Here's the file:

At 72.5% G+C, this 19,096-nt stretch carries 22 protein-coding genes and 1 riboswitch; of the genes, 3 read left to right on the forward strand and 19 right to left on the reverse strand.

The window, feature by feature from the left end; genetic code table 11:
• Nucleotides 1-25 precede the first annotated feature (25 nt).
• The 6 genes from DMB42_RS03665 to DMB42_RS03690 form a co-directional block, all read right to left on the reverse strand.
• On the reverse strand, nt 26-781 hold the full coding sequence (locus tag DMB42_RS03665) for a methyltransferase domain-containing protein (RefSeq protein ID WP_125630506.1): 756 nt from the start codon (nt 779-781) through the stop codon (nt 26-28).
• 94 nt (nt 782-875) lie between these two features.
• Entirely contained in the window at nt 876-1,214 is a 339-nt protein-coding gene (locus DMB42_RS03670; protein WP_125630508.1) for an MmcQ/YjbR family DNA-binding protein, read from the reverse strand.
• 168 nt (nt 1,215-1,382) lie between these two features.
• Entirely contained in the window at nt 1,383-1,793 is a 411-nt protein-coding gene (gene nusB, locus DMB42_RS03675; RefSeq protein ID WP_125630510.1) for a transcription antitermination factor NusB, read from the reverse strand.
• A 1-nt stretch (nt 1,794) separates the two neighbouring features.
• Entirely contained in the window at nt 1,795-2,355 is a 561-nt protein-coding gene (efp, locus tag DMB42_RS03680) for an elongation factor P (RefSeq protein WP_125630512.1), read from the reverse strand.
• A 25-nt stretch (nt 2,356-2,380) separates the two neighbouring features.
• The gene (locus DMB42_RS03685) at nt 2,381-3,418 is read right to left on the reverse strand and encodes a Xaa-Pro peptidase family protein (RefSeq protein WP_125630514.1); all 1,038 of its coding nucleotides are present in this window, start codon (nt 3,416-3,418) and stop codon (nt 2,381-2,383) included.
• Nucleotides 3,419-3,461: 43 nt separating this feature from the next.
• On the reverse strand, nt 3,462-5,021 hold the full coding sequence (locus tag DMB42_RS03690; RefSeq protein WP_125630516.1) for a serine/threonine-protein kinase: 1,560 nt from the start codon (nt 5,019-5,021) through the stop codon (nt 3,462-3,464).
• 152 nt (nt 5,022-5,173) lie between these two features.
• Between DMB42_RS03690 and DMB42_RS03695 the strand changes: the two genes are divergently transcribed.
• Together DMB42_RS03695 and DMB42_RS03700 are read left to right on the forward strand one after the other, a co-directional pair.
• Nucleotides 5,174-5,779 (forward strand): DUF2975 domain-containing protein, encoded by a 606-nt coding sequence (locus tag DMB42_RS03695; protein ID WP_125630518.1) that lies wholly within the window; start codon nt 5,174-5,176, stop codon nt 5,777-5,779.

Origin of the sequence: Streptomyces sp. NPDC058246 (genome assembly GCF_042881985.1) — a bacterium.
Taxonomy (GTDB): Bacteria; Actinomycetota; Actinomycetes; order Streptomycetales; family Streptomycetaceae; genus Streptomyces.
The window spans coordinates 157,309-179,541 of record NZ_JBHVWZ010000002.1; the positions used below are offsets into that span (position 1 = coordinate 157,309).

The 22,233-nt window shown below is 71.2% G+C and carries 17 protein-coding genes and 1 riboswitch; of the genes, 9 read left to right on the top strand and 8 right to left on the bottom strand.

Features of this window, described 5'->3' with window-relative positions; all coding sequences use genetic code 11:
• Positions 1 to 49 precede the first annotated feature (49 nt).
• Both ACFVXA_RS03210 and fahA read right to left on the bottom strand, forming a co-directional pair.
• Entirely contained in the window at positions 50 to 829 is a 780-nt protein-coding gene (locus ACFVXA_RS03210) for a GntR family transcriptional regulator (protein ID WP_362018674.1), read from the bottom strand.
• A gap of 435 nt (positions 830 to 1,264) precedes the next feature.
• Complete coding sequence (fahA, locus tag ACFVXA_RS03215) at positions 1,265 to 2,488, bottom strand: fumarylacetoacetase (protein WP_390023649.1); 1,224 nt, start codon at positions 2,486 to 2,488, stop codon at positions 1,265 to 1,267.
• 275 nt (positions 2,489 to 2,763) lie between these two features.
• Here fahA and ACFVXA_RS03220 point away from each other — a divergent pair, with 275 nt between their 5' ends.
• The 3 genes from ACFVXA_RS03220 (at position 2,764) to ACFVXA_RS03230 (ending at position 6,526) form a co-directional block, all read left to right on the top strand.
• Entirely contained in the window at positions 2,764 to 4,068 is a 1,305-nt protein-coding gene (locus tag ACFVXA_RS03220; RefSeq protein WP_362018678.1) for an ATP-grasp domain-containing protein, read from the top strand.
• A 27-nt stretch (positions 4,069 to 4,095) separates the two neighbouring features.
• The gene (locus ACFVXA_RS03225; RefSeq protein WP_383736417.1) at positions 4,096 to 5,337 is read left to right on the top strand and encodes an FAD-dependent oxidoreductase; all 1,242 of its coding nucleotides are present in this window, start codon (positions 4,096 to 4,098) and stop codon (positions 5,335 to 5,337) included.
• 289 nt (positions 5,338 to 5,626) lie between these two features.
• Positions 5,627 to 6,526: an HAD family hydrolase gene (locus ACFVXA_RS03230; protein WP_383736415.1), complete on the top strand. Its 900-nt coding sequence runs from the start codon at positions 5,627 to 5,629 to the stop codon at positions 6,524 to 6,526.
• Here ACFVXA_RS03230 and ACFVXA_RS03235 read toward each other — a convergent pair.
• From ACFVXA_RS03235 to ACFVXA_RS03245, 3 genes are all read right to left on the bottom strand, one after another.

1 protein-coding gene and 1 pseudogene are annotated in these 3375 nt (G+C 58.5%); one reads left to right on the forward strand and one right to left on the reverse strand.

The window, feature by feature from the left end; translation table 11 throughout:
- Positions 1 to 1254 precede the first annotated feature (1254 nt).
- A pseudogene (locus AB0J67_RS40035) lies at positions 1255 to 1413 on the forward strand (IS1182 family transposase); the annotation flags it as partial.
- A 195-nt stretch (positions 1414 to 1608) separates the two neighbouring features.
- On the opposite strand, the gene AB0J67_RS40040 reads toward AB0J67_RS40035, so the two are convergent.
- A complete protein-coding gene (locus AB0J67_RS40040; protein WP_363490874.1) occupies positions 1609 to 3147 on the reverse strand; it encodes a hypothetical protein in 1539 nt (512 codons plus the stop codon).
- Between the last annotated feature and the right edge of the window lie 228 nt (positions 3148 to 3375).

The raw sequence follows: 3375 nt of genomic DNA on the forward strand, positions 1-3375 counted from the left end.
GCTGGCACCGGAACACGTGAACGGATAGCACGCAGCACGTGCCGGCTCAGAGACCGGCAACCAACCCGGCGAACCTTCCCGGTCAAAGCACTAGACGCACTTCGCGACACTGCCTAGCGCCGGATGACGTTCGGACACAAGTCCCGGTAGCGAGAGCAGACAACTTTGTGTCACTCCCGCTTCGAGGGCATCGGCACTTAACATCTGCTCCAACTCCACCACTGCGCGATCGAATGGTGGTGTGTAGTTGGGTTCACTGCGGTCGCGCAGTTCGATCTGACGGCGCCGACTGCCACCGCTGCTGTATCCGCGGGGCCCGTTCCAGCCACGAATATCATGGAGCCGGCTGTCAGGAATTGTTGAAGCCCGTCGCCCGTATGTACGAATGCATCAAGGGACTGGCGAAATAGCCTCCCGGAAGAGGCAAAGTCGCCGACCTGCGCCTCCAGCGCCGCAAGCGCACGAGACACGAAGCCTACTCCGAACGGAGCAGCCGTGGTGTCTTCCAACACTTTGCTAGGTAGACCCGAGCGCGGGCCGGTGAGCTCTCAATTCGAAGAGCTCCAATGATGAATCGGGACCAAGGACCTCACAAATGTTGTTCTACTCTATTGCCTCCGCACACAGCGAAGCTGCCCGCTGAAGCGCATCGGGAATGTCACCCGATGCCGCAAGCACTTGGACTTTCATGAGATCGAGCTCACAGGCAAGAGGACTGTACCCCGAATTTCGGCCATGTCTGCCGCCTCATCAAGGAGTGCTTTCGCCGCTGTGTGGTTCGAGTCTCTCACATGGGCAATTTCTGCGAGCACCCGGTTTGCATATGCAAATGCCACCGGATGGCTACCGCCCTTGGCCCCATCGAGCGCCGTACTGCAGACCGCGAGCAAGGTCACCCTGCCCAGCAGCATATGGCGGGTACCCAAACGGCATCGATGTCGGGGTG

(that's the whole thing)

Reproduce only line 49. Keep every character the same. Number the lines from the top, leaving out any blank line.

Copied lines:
GCTGGCACCGGAACACGTGAACGGATAGCACGCAGCACGTGCCGGCTCAGAGACCGGCAACCAACCCGGCGAACCTTCCCGGTCAAAGCACTAGACGCACTTCGCGACACTGCCTAGCGCCGGATGACGTTCGGACACAAGTCCCGGTAGCGAGAGCAGACAACTTTGTGTCACTCCCGCTTCGAGGGCATCGGCACTTAACATCTGCTCCAACTCCACCACTGCGCGATCGAATGGTGGTGTGTAGTTGGGTTCACTGCGGTCGCGCAGTTCGATCTGACGGCGCCGACTGCCACCGCTGCTGTATCCGCGGGGCCCGTTCCAGCCACGAATATCATGGAGCCGGCTGTCAGGAATTGTTGAAGCCCGTCGCCCGTATGTACGAATGCATCAAGGGACTGGCGAAATAGCCTCCCGGAAGAGGCAAAGTCGCCGACCTGCGCCTCCAGCGCCGCAAGCGCACGAGACACGAAGCCTACTCCGAACGGAGCAGCCGTGGTGTCTTCCAACACTTTGCTAGGTAGACCCGAGCGCGGGCCGGTGAGCTCTCAATTCGAAGAGCTCCAATGATGAATCGGGACCAAGGACCTCACAAATGTTGTTCTACTCTATTGCCTCCGCACACAGCGAAGCTGCCCGCTGAAGCGCATCGGGAATGTCACCCGATGCCGCAAGCACTTGGACTTTCATGAGATCGAGCTCACAGGCAAGAGGACTGTACCCCGAATTTCGGCCATGTCTGCCGCCTCATCAAGGAGTGCTTTCGCCGCTGTGTGGTTCGAGTCTCTCACATGGGCAATTTCTGCGAGCACCCGGTTTGCATATGCAAATGCCACCGGATGGCTACCGCCCTTGGCCCCATCGAGCGCCGTACTGCAGACCGCGAGCAAGGTCACCCTGCCCAGCAGCATATGGCGGGTACCCAAACGGCATCGATGTCGGGGTG